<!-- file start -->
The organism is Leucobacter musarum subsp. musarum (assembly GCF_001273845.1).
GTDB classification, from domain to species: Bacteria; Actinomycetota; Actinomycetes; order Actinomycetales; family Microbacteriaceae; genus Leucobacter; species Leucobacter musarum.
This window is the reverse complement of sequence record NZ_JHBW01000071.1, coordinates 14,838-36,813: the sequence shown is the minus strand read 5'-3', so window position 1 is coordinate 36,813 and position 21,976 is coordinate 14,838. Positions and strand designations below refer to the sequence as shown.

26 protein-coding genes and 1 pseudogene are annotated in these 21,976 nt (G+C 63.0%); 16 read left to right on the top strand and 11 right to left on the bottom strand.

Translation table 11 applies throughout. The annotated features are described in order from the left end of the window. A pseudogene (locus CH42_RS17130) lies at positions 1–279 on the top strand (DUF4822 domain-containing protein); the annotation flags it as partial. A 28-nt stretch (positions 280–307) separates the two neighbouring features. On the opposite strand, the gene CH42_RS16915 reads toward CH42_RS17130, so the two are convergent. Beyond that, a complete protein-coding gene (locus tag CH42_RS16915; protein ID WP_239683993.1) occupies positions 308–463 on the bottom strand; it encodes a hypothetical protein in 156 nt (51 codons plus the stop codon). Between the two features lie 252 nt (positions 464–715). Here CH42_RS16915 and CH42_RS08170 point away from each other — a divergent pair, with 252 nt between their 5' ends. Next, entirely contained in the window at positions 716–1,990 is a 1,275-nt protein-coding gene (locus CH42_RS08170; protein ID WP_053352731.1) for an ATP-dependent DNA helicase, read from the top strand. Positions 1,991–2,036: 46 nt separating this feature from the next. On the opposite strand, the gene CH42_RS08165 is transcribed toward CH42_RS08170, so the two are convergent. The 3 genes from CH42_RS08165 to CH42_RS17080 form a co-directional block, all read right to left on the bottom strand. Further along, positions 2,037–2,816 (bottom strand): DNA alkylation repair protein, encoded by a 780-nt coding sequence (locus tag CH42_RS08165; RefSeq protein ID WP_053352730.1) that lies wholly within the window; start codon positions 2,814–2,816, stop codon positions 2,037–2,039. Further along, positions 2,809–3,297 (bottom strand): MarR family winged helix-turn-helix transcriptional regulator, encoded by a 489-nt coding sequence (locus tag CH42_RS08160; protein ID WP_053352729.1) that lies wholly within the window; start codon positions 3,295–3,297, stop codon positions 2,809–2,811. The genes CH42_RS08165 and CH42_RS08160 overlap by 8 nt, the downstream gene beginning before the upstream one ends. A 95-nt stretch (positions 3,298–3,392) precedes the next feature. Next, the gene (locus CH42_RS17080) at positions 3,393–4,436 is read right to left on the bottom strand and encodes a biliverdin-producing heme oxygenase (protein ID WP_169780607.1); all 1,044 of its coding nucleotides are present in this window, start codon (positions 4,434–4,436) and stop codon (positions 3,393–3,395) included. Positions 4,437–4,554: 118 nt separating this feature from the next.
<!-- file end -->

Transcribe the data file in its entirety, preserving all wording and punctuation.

The organism is Leucobacter musarum subsp. musarum (assembly GCF_001273845.1).
GTDB classification, from domain to species: Bacteria; Actinomycetota; Actinomycetes; order Actinomycetales; family Microbacteriaceae; genus Leucobacter; species Leucobacter musarum.
This window is the reverse complement of sequence record NZ_JHBW01000071.1, coordinates 14,838-36,813: the sequence shown is the minus strand read 5'-3', so window position 1 is coordinate 36,813 and position 21,976 is coordinate 14,838. Positions and strand designations below refer to the sequence as shown.

26 protein-coding genes and 1 pseudogene are annotated in these 21,976 nt (G+C 63.0%); 16 read left to right on the top strand and 11 right to left on the bottom strand.

Translation table 11 applies throughout. The annotated features are described in order from the left end of the window. A pseudogene (locus CH42_RS17130) lies at positions 1–279 on the top strand (DUF4822 domain-containing protein); the annotation flags it as partial. A 28-nt stretch (positions 280–307) separates the two neighbouring features. On the opposite strand, the gene CH42_RS16915 reads toward CH42_RS17130, so the two are convergent. Beyond that, a complete protein-coding gene (locus tag CH42_RS16915; protein ID WP_239683993.1) occupies positions 308–463 on the bottom strand; it encodes a hypothetical protein in 156 nt (51 codons plus the stop codon). Between the two features lie 252 nt (positions 464–715). Here CH42_RS16915 and CH42_RS08170 point away from each other — a divergent pair, with 252 nt between their 5' ends. Next, entirely contained in the window at positions 716–1,990 is a 1,275-nt protein-coding gene (locus CH42_RS08170; protein ID WP_053352731.1) for an ATP-dependent DNA helicase, read from the top strand. Positions 1,991–2,036: 46 nt separating this feature from the next. On the opposite strand, the gene CH42_RS08165 is transcribed toward CH42_RS08170, so the two are convergent. The 3 genes from CH42_RS08165 to CH42_RS17080 form a co-directional block, all read right to left on the bottom strand. Further along, positions 2,037–2,816 (bottom strand): DNA alkylation repair protein, encoded by a 780-nt coding sequence (locus tag CH42_RS08165; RefSeq protein ID WP_053352730.1) that lies wholly within the window; start codon positions 2,814–2,816, stop codon positions 2,037–2,039. Further along, positions 2,809–3,297 (bottom strand): MarR family winged helix-turn-helix transcriptional regulator, encoded by a 489-nt coding sequence (locus tag CH42_RS08160; protein ID WP_053352729.1) that lies wholly within the window; start codon positions 3,295–3,297, stop codon positions 2,809–2,811. The genes CH42_RS08165 and CH42_RS08160 overlap by 8 nt, the downstream gene beginning before the upstream one ends. A 95-nt stretch (positions 3,298–3,392) precedes the next feature. Next, the gene (locus CH42_RS17080) at positions 3,393–4,436 is read right to left on the bottom strand and encodes a biliverdin-producing heme oxygenase (protein ID WP_169780607.1); all 1,044 of its coding nucleotides are present in this window, start codon (positions 4,434–4,436) and stop codon (positions 3,393–3,395) included. Positions 4,437–4,554: 118 nt separating this feature from the next.